Fine Miniature Blanket Chest
New England, ca. 1820. Appears to be maple and pine, with original dry paint that presents as black, yet bright light suggests that it was originally a green that has now oxidized. A rather sophisticated form, well made by a capable woodworker, with thumbnail molding about the lid and high-cut out feet. Joinery by a mixture of early nail types. Superb condition retaining its snipe hinges. Just 10 inches wide x 7 ¼ tall x 4 ½ deep.
Beautiful Candle or Kettle Stand with Compass Star Inlay ....SOLD
Likely Connecticut, possibly Massachusetts, ca. 1750-1780. . Cherrywood, with inlay of maple and walnut on the dishtop with finely turned inner molded edge. The column features a bladed knop and half-ball above a tripod cabriole-base with pad feet, the bottom of the column crisply chip carved. Well cared for its entire life, this stand is in exemplary condition, including old and likely first surface. The small scale of the dishtop is often referred to as a ”kettle” stand (perhaps for tea) yet would have been equally at home supporting lighting. Delightful small size, the dishtop about 11 1/2 inches in diameter (with a half inch of shrinkage), overall about 27 inches tall. Graceful and elegant. Provenance: Private collection bought 30 years ago from Zeke Liverant.
Portrait of ELIZABETH MYGANS (Betsy)
Saugerties, New York, ca. 1834......As described by the Museum of Fine Arts, Boston: “In the 1830’s, Phillips was the most successful portraitist on the New York-Connecticut border, painting the local gentry with boldness and withering honesty. This portrait of a young woman from Saugerties, New York, is typical of Phillip’s work of this period—the sitter leans forward in her chair, the black-and-white color scheme is enlivened by the red-and-yellow book, and the ribbons and folds of her translucent, lace-trimmed bonnet complement her elaborate hair style. However, Elizabeth Mygans seems to have charmed the painter, for her portrait is more pleasing than most”.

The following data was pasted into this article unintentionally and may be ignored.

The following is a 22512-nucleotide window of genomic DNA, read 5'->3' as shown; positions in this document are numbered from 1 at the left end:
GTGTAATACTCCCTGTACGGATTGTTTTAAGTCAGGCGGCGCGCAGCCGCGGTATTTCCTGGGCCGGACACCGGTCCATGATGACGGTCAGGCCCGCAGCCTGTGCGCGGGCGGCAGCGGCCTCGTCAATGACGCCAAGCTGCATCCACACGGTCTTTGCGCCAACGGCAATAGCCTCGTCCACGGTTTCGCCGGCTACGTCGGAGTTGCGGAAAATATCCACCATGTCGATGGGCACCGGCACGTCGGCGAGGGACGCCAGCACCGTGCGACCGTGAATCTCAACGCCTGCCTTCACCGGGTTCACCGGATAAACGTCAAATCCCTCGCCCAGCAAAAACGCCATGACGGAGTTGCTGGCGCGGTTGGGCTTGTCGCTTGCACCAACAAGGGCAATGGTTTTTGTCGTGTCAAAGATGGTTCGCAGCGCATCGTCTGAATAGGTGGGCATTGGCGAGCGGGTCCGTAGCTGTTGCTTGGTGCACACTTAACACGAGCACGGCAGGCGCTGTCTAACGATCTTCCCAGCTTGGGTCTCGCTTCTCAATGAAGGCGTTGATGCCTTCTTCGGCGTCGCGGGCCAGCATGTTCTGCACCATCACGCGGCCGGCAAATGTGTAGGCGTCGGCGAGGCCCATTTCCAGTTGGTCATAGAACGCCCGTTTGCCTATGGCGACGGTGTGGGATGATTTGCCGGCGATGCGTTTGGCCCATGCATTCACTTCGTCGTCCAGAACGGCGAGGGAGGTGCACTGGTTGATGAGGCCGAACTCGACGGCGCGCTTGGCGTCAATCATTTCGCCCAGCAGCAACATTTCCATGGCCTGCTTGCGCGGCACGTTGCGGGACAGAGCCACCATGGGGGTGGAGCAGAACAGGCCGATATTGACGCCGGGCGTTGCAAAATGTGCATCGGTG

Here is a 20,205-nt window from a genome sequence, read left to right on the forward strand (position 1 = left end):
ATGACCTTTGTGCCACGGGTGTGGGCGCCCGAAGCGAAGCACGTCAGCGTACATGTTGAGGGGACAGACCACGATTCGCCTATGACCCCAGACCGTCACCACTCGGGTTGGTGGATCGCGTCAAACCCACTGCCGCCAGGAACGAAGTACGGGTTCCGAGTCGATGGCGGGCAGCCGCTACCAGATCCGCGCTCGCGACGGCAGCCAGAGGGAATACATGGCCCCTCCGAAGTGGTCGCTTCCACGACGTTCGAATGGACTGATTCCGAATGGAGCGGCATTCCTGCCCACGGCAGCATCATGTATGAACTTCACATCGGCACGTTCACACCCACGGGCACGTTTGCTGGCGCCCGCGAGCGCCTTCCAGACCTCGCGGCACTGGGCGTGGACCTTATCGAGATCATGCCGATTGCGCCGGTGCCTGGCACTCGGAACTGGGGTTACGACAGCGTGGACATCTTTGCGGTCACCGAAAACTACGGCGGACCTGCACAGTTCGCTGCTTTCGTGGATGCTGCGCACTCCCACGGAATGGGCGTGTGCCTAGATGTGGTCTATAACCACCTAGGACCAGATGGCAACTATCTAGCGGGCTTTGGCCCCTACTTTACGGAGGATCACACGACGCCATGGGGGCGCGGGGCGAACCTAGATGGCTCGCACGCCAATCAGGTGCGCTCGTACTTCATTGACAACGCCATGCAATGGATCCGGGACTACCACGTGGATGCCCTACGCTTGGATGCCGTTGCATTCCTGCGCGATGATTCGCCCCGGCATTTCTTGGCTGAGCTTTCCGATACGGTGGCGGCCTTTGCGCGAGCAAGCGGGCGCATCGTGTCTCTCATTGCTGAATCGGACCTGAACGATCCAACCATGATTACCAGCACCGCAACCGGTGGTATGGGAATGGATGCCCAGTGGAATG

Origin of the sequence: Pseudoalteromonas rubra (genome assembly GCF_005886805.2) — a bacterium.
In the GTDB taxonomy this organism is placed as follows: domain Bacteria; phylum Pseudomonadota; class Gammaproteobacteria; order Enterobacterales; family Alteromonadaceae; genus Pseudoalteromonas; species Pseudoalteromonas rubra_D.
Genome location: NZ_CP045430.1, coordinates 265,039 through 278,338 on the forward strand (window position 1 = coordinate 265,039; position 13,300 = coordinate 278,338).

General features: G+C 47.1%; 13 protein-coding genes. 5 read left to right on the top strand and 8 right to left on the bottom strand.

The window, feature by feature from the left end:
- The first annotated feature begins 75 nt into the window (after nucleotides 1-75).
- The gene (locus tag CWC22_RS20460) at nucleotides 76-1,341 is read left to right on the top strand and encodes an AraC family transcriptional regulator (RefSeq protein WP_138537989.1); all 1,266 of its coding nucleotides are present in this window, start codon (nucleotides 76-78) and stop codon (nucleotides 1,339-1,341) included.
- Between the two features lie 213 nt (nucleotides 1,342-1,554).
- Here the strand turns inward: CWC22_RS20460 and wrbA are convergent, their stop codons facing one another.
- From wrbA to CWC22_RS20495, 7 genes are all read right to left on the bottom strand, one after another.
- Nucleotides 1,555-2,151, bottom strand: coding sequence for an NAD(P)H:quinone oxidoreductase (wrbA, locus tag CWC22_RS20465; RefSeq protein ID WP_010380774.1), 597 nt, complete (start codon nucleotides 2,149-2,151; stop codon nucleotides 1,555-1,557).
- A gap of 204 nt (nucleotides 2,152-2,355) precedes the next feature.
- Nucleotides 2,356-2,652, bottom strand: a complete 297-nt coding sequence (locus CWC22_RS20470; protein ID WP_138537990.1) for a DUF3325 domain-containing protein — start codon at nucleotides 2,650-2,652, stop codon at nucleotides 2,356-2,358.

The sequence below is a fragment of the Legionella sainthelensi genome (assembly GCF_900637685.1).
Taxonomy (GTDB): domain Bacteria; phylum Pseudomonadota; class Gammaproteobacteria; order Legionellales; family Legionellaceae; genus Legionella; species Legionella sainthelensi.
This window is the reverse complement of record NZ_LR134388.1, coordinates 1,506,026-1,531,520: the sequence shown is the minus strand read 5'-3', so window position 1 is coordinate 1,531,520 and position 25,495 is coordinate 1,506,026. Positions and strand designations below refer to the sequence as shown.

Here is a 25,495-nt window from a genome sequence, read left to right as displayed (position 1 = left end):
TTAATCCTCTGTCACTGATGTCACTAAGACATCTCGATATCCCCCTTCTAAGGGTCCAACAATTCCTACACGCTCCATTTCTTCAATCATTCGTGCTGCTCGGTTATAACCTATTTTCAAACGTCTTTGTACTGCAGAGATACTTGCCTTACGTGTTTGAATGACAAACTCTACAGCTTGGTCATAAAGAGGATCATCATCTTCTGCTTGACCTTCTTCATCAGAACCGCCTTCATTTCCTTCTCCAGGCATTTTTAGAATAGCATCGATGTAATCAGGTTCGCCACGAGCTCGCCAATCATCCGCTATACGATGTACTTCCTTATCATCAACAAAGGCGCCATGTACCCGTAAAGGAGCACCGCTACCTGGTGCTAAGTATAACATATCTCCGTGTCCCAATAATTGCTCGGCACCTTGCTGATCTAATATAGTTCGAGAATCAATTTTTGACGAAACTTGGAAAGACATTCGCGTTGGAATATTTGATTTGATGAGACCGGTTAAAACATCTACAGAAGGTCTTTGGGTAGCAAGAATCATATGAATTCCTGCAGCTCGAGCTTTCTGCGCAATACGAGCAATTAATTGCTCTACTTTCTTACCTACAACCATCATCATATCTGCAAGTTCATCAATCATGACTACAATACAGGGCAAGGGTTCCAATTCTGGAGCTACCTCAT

Exceptional Schoolgirl Academy Coastal Riverscape and Townscape
New England, ca. 1820. Watercolor, pen & ink, on paper. This painting stands out in being boldly saturated in blues and verdant greens. The composition includes multiple cool vignettes, featuring a large ocean sailing ship, flying the American flag, likely safely anchored from the Atlantic within the river.....
YARN-SEWN HEARTH RUG
Featuring an Enigmatic
New England, ca. 1820 to 1830. Fine wool and cotton on linen, mounted for display. A tour de force of folk art created by a talented young woman artist. She was a meticulous needle worker, stitching remarkably-even raised loops, especially noticeable in the urn. Her design has a bursting of color and texture as she flanked the already over-flowing urn with bouquets of more flowers. In this period gardens of flowers were often an extravagance, so the bold representation of so many indicates optimism and abundance. Don’t miss the single blue tulip, positioned almost at the very center. Symbolism? Blue tulips (that did not naturally occur) are thought to have symbolized tranquility and peace, trust and loyalty. This artwork has survived in amazing condition with almost no wear, as it was created and intended as decoration, likely to cover the hearth-stone (as the hearth was unused in the summer months), not as an underfoot floor piece. Mounted dimensions of about 62 inches wide x 28 tall. Pictured and discussed in AMERICAN SEWN RUGS, THEIR HISTORY WITH EXCEPTIONAL EXAMPLES, Jan Whitlock with Tracy Jamar, 2012, pages 4 and 70; LIGHT FROM THE PAST, Early American Rugs from the Collection of Ronnie Newman, page 25 as exhibited in the Kresge Foundation Gallery of the Ramopo College of New Jersey, 2004. Paraphrasing
Folk Art Portrait of an Engaging Young Man .....Born During the
War of 1812.
American, probably New England, dated 1829. Oil on wooden panel. The young man identified on the back in script-pencil as HC Pond, born Dcm (December) 18-1812, painted in 1829 age 17. Research shows an HC Pond, from Litchfield, CT, served during the Civil War, enlisting in the 1st Artillary, Dec 1, 1863, and mustered out September 25, 1865.